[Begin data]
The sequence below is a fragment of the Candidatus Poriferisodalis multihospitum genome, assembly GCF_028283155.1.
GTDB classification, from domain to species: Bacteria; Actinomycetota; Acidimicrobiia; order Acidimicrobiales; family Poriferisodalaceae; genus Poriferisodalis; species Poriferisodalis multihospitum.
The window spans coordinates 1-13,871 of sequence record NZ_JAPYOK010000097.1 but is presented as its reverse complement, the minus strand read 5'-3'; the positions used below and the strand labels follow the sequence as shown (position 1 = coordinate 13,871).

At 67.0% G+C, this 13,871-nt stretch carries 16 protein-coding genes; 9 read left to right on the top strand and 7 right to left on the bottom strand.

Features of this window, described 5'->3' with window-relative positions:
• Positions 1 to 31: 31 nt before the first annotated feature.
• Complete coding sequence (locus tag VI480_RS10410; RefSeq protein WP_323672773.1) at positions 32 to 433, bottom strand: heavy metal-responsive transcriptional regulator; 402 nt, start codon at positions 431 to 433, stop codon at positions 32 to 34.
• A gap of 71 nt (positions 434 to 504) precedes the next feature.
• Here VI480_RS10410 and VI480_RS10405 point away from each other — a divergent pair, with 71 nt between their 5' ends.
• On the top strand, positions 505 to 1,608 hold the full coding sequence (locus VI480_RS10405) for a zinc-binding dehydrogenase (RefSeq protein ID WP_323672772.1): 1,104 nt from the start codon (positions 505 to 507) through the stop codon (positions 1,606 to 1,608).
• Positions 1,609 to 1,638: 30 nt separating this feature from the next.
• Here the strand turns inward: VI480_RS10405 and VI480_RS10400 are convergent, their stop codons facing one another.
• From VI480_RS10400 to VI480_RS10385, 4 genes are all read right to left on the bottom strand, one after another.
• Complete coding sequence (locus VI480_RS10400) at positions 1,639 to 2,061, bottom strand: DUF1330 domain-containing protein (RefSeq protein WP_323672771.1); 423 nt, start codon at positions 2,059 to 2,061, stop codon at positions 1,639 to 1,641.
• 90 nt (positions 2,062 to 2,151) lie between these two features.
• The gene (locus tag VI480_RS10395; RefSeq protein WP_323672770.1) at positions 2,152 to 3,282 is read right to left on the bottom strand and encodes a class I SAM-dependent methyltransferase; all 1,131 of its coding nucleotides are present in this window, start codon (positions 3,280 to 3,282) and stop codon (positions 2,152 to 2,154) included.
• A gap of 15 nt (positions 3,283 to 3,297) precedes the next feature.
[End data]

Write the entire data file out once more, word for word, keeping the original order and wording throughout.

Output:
The sequence below is a fragment of the Candidatus Poriferisodalis multihospitum genome, assembly GCF_028283155.1.
GTDB classification, from domain to species: Bacteria; Actinomycetota; Acidimicrobiia; order Acidimicrobiales; family Poriferisodalaceae; genus Poriferisodalis; species Poriferisodalis multihospitum.
The window spans coordinates 1-13,871 of sequence record NZ_JAPYOK010000097.1 but is presented as its reverse complement, the minus strand read 5'-3'; the positions used below and the strand labels follow the sequence as shown (position 1 = coordinate 13,871).

At 67.0% G+C, this 13,871-nt stretch carries 16 protein-coding genes; 9 read left to right on the top strand and 7 right to left on the bottom strand.

Features of this window, described 5'->3' with window-relative positions:
• Positions 1 to 31: 31 nt before the first annotated feature.
• Complete coding sequence (locus tag VI480_RS10410; RefSeq protein WP_323672773.1) at positions 32 to 433, bottom strand: heavy metal-responsive transcriptional regulator; 402 nt, start codon at positions 431 to 433, stop codon at positions 32 to 34.
• A gap of 71 nt (positions 434 to 504) precedes the next feature.
• Here VI480_RS10410 and VI480_RS10405 point away from each other — a divergent pair, with 71 nt between their 5' ends.
• On the top strand, positions 505 to 1,608 hold the full coding sequence (locus VI480_RS10405) for a zinc-binding dehydrogenase (RefSeq protein ID WP_323672772.1): 1,104 nt from the start codon (positions 505 to 507) through the stop codon (positions 1,606 to 1,608).
• Positions 1,609 to 1,638: 30 nt separating this feature from the next.
• Here the strand turns inward: VI480_RS10405 and VI480_RS10400 are convergent, their stop codons facing one another.
• From VI480_RS10400 to VI480_RS10385, 4 genes are all read right to left on the bottom strand, one after another.
• Complete coding sequence (locus VI480_RS10400) at positions 1,639 to 2,061, bottom strand: DUF1330 domain-containing protein (RefSeq protein WP_323672771.1); 423 nt, start codon at positions 2,059 to 2,061, stop codon at positions 1,639 to 1,641.
• 90 nt (positions 2,062 to 2,151) lie between these two features.
• The gene (locus tag VI480_RS10395; RefSeq protein WP_323672770.1) at positions 2,152 to 3,282 is read right to left on the bottom strand and encodes a class I SAM-dependent methyltransferase; all 1,131 of its coding nucleotides are present in this window, start codon (positions 3,280 to 3,282) and stop codon (positions 2,152 to 2,154) included.
• A gap of 15 nt (positions 3,283 to 3,297) precedes the next feature.